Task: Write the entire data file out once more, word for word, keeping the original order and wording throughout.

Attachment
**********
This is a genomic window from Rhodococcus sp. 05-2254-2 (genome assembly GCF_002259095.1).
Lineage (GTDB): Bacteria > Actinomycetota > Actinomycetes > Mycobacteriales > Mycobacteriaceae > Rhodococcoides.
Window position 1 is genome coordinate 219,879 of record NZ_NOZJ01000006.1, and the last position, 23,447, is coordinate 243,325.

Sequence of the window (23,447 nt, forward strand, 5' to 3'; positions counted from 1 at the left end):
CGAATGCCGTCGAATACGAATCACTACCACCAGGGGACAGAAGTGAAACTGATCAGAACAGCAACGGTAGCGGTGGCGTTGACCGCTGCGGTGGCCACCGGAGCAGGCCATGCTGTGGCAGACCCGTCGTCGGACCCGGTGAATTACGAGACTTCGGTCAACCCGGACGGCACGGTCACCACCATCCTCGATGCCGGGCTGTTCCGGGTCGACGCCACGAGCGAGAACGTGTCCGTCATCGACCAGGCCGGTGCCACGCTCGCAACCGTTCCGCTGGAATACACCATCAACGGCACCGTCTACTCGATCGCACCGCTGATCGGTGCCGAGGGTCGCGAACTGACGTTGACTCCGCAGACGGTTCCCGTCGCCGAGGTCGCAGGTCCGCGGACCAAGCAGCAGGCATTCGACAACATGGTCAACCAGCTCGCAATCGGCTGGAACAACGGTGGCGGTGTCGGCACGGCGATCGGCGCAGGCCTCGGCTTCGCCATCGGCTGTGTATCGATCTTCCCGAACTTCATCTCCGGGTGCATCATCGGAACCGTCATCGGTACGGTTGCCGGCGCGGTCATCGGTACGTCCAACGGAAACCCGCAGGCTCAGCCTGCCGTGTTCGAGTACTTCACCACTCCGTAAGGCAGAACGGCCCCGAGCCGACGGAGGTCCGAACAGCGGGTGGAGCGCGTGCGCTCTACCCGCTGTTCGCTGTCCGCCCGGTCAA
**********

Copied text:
This is a genomic window from Rhodococcus sp. 05-2254-2 (genome assembly GCF_002259095.1).
Lineage (GTDB): Bacteria > Actinomycetota > Actinomycetes > Mycobacteriales > Mycobacteriaceae > Rhodococcoides.
Window position 1 is genome coordinate 219,879 of record NZ_NOZJ01000006.1, and the last position, 23,447, is coordinate 243,325.

Sequence of the window (23,447 nt, forward strand, 5' to 3'; positions counted from 1 at the left end):
CGAATGCCGTCGAATACGAATCACTACCACCAGGGGACAGAAGTGAAACTGATCAGAACAGCAACGGTAGCGGTGGCGTTGACCGCTGCGGTGGCCACCGGAGCAGGCCATGCTGTGGCAGACCCGTCGTCGGACCCGGTGAATTACGAGACTTCGGTCAACCCGGACGGCACGGTCACCACCATCCTCGATGCCGGGCTGTTCCGGGTCGACGCCACGAGCGAGAACGTGTCCGTCATCGACCAGGCCGGTGCCACGCTCGCAACCGTTCCGCTGGAATACACCATCAACGGCACCGTCTACTCGATCGCACCGCTGATCGGTGCCGAGGGTCGCGAACTGACGTTGACTCCGCAGACGGTTCCCGTCGCCGAGGTCGCAGGTCCGCGGACCAAGCAGCAGGCATTCGACAACATGGTCAACCAGCTCGCAATCGGCTGGAACAACGGTGGCGGTGTCGGCACGGCGATCGGCGCAGGCCTCGGCTTCGCCATCGGCTGTGTATCGATCTTCCCGAACTTCATCTCCGGGTGCATCATCGGAACCGTCATCGGTACGGTTGCCGGCGCGGTCATCGGTACGTCCAACGGAAACCCGCAGGCTCAGCCTGCCGTGTTCGAGTACTTCACCACTCCGTAAGGCAGAACGGCCCCGAGCCGACGGAGGTCCGAACAGCGGGTGGAGCGCGTGCGCTCTACCCGCTGTTCGCTGTCCGCCCGGTCAA